Why I Don’t Blog

I’ve thinking about this post by Trevin Wax on whether or not blogging is essentially self promotion. It’s an interesting read and if you haven’t already I hope you’ll click over and read it, particularly if you are a blogger.

I like what he says about service and stewardship and his confession that blogging is sometimes hard work (What? Him too? Why does that offer such relief?). As he states his motivation for blogging, I am stirred by a desire to blog more regularly:

I blog because there are people who (for whatever reason) find this blog worthy of their time and attention. I want to serve those readers faithfully, and I want to properly steward the little bit of influence God has given me.

My readership is small by anyone’s standards but I don’t ever forget you are out there and when my blogging is sporadic at best I will admit a sense of responsibility to those of you who do visit and read, however many or few of you there are. Sometimes that sense of responsibility morphs into full blown guilt which seems to me to be pretty silly. I mean, of all things to feel guilty over, not blogging is a little ridiculous. But, hey, often, too often, I wear guilt as a second skin. I think our enemy effectively uses guilt in the lives of most women (this woman in particular) to keep us cowed down and hating ourselves. But, I digress.

So Trevin’s post is spot on and quite inspiring. But the truth of the matter is I don’t blog as often as I’d like or my sense of service and stewardship (rightly or wrongly) dictates. It isn’t because I somehow despise or take for granted the trust of my readers. On the contrary! Rather, when I don’t blog it’s because my real life precludes my virtual one. I’m not blogging because I’m doing laundry and cheering at basketball games. I’m running errands and I’m cramming for Bible study. I’m cooking supper and chatting on the phone with friends. I’m mopping the floor (okay, only on occasion) and walking the puppy (or, alternatively, standing at the back door yelling for her to come in).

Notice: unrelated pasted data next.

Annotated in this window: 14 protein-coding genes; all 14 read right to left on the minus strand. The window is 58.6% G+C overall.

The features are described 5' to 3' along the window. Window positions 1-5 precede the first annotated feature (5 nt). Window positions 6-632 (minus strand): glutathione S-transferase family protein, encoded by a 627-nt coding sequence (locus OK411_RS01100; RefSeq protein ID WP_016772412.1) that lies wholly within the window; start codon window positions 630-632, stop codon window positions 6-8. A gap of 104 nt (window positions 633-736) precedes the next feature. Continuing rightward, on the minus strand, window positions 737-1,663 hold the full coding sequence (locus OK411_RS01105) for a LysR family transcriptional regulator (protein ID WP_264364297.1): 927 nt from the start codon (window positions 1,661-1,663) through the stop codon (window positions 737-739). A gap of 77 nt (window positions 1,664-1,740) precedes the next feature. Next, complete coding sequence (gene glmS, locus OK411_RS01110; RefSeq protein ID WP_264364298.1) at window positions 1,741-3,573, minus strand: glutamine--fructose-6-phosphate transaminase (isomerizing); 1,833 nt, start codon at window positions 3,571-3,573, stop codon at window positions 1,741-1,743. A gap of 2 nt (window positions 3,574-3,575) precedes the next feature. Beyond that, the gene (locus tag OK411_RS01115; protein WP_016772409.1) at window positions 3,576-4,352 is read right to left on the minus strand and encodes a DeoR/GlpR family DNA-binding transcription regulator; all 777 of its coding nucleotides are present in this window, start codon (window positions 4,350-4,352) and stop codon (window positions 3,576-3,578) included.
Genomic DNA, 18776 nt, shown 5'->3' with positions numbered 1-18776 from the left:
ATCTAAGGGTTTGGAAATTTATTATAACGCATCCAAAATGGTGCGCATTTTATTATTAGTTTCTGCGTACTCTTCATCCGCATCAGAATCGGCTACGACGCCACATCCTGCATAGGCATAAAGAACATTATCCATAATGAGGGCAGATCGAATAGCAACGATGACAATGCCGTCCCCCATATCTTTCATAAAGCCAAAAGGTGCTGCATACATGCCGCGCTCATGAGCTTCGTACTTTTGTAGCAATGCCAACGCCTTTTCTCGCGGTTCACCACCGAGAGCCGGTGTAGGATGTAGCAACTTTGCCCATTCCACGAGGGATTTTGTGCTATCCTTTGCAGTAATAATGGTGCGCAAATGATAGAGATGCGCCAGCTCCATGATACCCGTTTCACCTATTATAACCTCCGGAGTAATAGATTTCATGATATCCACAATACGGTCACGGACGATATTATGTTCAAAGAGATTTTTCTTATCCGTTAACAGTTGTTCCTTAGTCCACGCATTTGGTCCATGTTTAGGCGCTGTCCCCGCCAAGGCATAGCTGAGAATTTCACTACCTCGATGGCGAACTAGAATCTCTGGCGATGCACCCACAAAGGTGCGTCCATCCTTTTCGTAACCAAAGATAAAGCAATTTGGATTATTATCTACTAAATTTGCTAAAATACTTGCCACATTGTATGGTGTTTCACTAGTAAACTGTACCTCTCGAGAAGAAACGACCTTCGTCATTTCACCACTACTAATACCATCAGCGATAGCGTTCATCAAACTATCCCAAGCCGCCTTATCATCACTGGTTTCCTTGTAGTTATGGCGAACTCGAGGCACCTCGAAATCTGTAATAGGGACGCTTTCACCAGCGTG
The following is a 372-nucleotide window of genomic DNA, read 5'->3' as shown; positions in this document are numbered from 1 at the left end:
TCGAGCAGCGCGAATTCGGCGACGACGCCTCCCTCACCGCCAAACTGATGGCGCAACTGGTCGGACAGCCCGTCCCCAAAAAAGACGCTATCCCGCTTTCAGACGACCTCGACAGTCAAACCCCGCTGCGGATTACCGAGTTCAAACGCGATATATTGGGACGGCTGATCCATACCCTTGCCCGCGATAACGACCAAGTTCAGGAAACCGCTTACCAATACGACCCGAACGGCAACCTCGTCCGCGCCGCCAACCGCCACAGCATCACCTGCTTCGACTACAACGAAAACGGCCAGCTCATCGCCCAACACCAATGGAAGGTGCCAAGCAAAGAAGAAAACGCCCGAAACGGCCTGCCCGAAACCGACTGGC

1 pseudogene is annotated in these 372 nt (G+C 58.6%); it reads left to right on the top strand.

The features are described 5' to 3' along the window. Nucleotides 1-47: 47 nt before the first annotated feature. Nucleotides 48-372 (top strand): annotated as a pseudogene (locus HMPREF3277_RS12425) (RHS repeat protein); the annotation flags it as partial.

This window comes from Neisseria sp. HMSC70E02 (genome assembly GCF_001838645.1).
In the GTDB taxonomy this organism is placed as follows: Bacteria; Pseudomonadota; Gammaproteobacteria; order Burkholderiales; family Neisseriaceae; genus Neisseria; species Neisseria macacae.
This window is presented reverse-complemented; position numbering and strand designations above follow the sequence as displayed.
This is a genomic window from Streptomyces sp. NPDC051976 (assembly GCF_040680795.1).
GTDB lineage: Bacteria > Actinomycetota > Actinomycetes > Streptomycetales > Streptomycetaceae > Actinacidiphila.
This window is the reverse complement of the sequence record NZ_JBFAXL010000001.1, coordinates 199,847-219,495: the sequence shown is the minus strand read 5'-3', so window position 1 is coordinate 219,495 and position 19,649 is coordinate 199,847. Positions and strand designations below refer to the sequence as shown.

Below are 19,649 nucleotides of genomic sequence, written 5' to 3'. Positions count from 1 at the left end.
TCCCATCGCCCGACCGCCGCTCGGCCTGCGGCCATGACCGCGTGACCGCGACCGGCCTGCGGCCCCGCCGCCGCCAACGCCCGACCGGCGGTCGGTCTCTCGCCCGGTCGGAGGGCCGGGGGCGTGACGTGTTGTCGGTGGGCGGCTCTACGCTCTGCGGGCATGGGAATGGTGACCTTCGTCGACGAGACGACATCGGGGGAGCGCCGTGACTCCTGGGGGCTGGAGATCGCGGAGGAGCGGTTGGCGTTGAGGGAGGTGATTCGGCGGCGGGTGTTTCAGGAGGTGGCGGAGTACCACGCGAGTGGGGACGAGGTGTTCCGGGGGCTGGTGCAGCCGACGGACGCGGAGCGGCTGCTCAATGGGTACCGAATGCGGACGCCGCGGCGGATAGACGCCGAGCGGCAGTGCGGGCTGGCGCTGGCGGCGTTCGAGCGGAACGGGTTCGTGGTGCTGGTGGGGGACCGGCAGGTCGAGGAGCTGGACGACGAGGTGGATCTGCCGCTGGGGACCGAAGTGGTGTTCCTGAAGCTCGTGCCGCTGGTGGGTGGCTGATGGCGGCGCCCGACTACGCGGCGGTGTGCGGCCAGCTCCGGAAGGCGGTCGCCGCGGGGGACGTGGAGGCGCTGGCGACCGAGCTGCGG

In other words, I’m living my real life and sometimes I can’t do it all.

This may seem an obvious truth. And, well, yeah, it is. But in some strange way remembering my inability to be and do it all is freeing. Sure I want to write. Sure being a frustrated blogger is, well, frustrating. But I’m learning that the good stewardship of my time means the service to my home and family, church and friends, takes precedence and that’s okay. This is the call of God on my life: to bring glory to Him as I serve Him in the seemingly small and ordinary tasks that comprise my day to day life. Sometimes that means blogging. More of time here lately it means not. When I remember it is the Lord Jesus Christ I serve as I fold clothes or sit in car line, my frustration at not finding time to blog (or whatever other task I wish I were about) gives way to joy. Blogging or not blogging is a side issue to my earnest desire to be a woman consumed with one thing: Jesus Christ.

So, when the occasional post shows up in your reader or you click over and to your surprise there is a new post (or two, if we can be optimistic), you can know it is my honor and privilege to serve you, the reader, in grateful stewardship of this small corner of the internet that the Lord has granted me. If not, well, then it means I am seeking to joyfully live my life in all its ordinary-ness and busy-ness, giving thanks to God the Father for this, my real life. It’s my prayer that you too may be found faithful in all things, real and virtual, being a good steward of the measure of influence granted to you by the Lord. Let us exalt Him in all things, sisters; He alone is worthy!

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Author: Lisa Spence

Wife, mother, Bible teacher, bibliophile, occasional blogger

19 thoughts on “Why I Don’t Blog”

  1. I love your blog! And I am so thankful to know you through it. I feel the same way! Blogging is not my priority. If I can bless someone through it, then praise the Lord. But, if I can't find time to write a post, then I pray that I am using that time to bless my family (both in the immediate sense of my husband and my daughter, and those in my church) instead. Some women can do it all…I'm not one of them. πŸ™‚

  2. Yes. Nodding. You've stated what I think, much better than I could have written it. I feel guilty about feeling guilty for not blogging. Go figure. I'm thankful for the times when you do post, but by no means is that a heaping of guilt. Just a thank you.